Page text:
This is a blog post by my daughter Larissa, who is in a long-term, likely lifetime, relationship with an amazing guy. My husband and I have learned from our now adult daughters their entire lives. I’m sure many of you with children can relate.
I met my boyfriend right before I was about to leave Massachusetts to study in Australia for a year. Once I returned, he was living in Cleveland, and had a year and a half left in his Master’s program. By the time that we finally moved in together, we had been doing long distance for about two and a half years of our three year relationship. Although this was not an easy process, I wouldn’t have changed it for the world, as we learned invaluable lessons from this experience. These lessons have strengthened our relationship more than I would have ever thought in the beginning.
Learning how to talk about how to communicate: When you are living far away from one another, you do not have the luxury of communicating in any form other than texting or video chatting. Therefore, you have to be able to communicate effectively, as you cannot ignore less desirable aspects of your relationship if you have great sexual chemistry like you can in person. You will be forced to learn how to communicate in the best way for each other, or there is no way your relationship will thrive.
Love languages: Everyone has a different way in which they give and would like to receive love. We often unintentionally give love in the way that we would like to receive love, which can lead to imbalances down the line. The five love languages are: words of affirmation (verbal compliments, support, etc), gifts, acts of service (chores, taking over childcare, etc), quality time together, and physical touch. This website has a number of definitions, resources, and quizzes to help you figure out your own love language: https://www.5lovelanguages.com/
Making time for one another: If you cannot make physical plans with your partner, it is even more important to schedule out set times to emotionally spend with one another. We would schedule a weekly facetime date, and watch a show on Netflix together. To this day, we still prioritize the time we get to spend together, and never take it for granted.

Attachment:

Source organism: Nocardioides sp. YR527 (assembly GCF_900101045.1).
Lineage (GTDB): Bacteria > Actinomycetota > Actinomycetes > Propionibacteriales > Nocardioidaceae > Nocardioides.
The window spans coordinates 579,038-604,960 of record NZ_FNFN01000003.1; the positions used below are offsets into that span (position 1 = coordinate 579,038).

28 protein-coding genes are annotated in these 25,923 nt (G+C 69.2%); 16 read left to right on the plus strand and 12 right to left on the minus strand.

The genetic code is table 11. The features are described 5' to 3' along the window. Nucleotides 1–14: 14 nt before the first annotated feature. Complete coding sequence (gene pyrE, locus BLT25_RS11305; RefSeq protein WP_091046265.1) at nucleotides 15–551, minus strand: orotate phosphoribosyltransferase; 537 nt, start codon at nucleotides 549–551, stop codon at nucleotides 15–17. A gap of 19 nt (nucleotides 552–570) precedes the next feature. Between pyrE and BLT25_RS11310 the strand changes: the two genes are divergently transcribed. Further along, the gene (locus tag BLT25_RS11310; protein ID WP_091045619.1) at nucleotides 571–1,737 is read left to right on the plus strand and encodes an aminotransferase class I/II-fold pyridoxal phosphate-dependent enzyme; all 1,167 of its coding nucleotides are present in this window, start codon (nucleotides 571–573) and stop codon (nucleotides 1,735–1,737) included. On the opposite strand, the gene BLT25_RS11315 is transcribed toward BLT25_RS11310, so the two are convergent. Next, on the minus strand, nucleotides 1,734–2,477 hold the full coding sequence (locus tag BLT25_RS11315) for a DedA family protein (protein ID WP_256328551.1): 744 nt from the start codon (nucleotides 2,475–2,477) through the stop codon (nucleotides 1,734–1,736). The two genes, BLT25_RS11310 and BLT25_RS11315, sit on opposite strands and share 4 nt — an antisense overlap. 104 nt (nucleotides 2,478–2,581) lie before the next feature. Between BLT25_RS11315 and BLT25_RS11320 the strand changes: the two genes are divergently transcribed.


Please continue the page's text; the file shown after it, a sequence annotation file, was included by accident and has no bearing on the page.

Patience: It can be extremely frustrating to not be able to see your partner, especially if you are going through a rough patch in life. However, if you take these emotions out on your significant other, it will only hurt your relationship. Therefore, you must be willing to move through problems slowly but intentionally, and understand that every day cannot be perfect. If you can take lessons from the negative experiences and grow together, your relationship will flourish.
Trust: When you cannot get your own sexual and emotional needs met in person by your partner, it can be easy to drift off and think that your partner may be tempted to cheat. It is not difficult to cheat on someone, whether you live across the world from one another or just down the street. If you cannot trust your partner’s commitment to you, it is worth investigating why. Do you have difficulty trusting others? Have you or your partner cheated in the past (on you or a previous partner)? Are they giving you reasons to be suspicious, or are you pushing a great partner away? Be honest with your partner about what you are feeling, and evaluate whether you are being paranoid or if you should truly be concerned about your partner’s behavior.